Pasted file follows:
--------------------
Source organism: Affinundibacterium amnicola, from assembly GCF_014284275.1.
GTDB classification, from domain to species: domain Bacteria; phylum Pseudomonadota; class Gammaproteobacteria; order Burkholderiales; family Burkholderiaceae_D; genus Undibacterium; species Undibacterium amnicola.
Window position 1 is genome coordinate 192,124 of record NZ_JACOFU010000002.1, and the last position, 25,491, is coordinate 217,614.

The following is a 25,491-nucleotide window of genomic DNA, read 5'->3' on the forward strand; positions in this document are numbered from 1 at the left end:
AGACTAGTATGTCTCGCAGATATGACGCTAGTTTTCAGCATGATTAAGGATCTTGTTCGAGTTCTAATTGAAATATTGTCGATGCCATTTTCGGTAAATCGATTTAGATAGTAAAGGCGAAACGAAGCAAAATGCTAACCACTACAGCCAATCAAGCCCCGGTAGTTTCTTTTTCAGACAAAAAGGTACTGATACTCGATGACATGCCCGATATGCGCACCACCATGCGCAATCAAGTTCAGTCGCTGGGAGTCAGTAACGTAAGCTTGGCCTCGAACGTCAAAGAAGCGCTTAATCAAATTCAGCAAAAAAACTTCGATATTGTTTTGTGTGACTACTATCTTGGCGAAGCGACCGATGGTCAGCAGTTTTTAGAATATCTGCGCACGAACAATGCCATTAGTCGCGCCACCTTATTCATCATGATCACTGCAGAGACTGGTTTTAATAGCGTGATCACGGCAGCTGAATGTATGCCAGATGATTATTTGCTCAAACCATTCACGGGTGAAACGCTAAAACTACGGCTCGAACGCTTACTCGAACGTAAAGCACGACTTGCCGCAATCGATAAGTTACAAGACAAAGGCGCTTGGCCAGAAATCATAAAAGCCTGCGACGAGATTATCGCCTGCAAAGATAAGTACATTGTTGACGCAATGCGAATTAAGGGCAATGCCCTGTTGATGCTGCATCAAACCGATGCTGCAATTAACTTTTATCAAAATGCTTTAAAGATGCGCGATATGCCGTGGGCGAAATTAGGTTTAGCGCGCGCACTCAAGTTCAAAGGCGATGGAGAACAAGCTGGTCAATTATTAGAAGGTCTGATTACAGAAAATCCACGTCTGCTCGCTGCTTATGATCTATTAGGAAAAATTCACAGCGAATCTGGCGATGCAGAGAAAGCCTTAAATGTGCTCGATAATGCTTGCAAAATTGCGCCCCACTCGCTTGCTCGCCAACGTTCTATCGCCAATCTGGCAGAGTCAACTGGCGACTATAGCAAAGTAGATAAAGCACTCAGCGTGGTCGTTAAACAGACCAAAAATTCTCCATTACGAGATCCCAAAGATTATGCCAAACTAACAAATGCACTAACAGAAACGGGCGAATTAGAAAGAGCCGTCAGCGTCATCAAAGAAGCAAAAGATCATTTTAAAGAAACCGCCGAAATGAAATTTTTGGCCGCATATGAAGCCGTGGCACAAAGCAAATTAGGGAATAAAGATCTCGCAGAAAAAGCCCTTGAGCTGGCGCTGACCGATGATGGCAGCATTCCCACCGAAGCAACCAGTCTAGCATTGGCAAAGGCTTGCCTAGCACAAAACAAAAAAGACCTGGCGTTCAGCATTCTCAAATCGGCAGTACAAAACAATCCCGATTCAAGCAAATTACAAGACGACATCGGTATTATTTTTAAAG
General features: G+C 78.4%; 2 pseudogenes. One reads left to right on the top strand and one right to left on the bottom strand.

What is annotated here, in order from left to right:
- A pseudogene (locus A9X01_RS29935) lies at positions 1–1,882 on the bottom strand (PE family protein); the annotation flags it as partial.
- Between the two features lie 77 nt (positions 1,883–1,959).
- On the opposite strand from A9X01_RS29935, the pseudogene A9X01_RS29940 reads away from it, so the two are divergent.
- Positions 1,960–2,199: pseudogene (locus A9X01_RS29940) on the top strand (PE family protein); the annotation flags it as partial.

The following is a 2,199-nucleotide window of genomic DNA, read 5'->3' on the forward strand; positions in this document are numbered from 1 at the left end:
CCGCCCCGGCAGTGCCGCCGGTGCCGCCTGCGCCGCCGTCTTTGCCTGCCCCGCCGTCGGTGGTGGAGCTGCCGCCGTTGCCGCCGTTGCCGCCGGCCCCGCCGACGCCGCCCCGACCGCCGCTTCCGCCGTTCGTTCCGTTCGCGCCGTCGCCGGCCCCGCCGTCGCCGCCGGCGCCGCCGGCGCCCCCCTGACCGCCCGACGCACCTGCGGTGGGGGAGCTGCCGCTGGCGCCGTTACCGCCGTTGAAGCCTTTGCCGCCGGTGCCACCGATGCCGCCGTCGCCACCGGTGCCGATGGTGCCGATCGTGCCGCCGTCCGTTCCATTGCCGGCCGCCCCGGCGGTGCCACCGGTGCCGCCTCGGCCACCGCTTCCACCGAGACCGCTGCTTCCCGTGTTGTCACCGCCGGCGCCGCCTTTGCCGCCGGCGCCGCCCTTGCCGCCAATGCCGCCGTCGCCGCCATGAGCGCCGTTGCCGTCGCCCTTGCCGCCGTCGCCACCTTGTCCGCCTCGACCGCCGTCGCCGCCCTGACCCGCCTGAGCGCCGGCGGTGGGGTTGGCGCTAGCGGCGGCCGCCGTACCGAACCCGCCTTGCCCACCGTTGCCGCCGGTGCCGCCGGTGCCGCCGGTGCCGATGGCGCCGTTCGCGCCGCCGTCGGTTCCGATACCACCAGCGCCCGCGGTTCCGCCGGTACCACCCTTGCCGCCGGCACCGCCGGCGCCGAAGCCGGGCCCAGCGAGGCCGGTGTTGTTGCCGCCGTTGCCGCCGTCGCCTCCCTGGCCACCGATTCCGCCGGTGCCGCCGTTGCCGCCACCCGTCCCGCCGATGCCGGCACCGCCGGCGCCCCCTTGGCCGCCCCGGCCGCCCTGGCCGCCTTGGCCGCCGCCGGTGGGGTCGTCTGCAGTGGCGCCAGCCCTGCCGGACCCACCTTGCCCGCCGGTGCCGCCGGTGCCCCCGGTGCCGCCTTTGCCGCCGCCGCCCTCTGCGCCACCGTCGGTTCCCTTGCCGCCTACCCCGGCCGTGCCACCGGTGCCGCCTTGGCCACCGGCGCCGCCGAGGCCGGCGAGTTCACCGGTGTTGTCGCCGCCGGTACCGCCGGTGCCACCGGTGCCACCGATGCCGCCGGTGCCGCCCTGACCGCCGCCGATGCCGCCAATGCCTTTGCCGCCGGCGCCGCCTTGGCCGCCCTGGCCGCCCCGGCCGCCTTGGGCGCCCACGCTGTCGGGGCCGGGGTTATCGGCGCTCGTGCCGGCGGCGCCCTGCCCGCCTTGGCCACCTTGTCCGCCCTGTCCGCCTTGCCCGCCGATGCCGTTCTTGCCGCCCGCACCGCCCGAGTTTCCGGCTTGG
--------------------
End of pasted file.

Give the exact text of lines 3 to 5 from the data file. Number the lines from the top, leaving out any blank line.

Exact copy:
Window position 1 is genome coordinate 192,124 of record NZ_JACOFU010000002.1, and the last position, 25,491, is coordinate 217,614.

The following is a 25,491-nucleotide window of genomic DNA, read 5'->3' on the forward strand; positions in this document are numbered from 1 at the left end:
AGACTAGTATGTCTCGCAGATATGACGCTAGTTTTCAGCATGATTAAGGATCTTGTTCGAGTTCTAATTGAAATATTGTCGATGCCATTTTCGGTAAATCGATTTAGATAGTAAAGGCGAAACGAAGCAAAATGCTAACCACTACAGCCAATCAAGCCCCGGTAGTTTCTTTTTCAGACAAAAAGGTACTGATACTCGATGACATGCCCGATATGCGCACCACCATGCGCAATCAAGTTCAGTCGCTGGGAGTCAGTAACGTAAGCTTGGCCTCGAACGTCAAAGAAGCGCTTAATCAAATTCAGCAAAAAAACTTCGATATTGTTTTGTGTGACTACTATCTTGGCGAAGCGACCGATGGTCAGCAGTTTTTAGAATATCTGCGCACGAACAATGCCATTAGTCGCGCCACCTTATTCATCATGATCACTGCAGAGACTGGTTTTAATAGCGTGATCACGGCAGCTGAATGTATGCCAGATGATTATTTGCTCAAACCATTCACGGGTGAAACGCTAAAACTACGGCTCGAACGCTTACTCGAACGTAAAGCACGACTTGCCGCAATCGATAAGTTACAAGACAAAGGCGCTTGGCCAGAAATCATAAAAGCCTGCGACGAGATTATCGCCTGCAAAGATAAGTACATTGTTGACGCAATGCGAATTAAGGGCAATGCCCTGTTGATGCTGCATCAAACCGATGCTGCAATTAACTTTTATCAAAATGCTTTAAAGATGCGCGATATGCCGTGGGCGAAATTAGGTTTAGCGCGCGCACTCAAGTTCAAAGGCGATGGAGAACAAGCTGGTCAATTATTAGAAGGTCTGATTACAGAAAATCCACGTCTGCTCGCTGCTTATGATCTATTAGGAAAAATTCACAGCGAATCTGGCGATGCAGAGAAAGCCTTAAATGTGCTCGATAATGCTTGCAAAATTGCGCCCCACTCGCTTGCTCGCCAACGTTCTATCGCCAATCTGGCAGAGTCAACTGGCGACTATAGCAAAGTAGATAAAGCACTCAGCGTGGTCGTTAAACAGACCAAAAATTCTCCATTACGAGATCCCAAAGATTATGCCAAACTAACAAATGCACTAACAGAAACGGGCGAATTAGAAAGAGCCGTCAGCGTCATCAAAGAAGCAAAAGATCATTTTAAAGAAACCGCCGAAATGAAATTTTTGGCCGCATATGAAGCCGTGGCACAAAGCAAATTAGGGAATAAAGATCTCGCAGAAAAAGCCCTTGAGCTGGCGCTGACCGATGATGGCAGCATTCCCACCGAAGCAACCAGTCTAGCATTGGCAAAGGCTTGCCTAGCACAAAACAAAAAAGACCTGGCGTTCAGCATTCTCAAATCGGCAGTACAAAACAATCCCGATTCAAGCAAATTACAAGACGACATCGGTATTATTTTTAAAG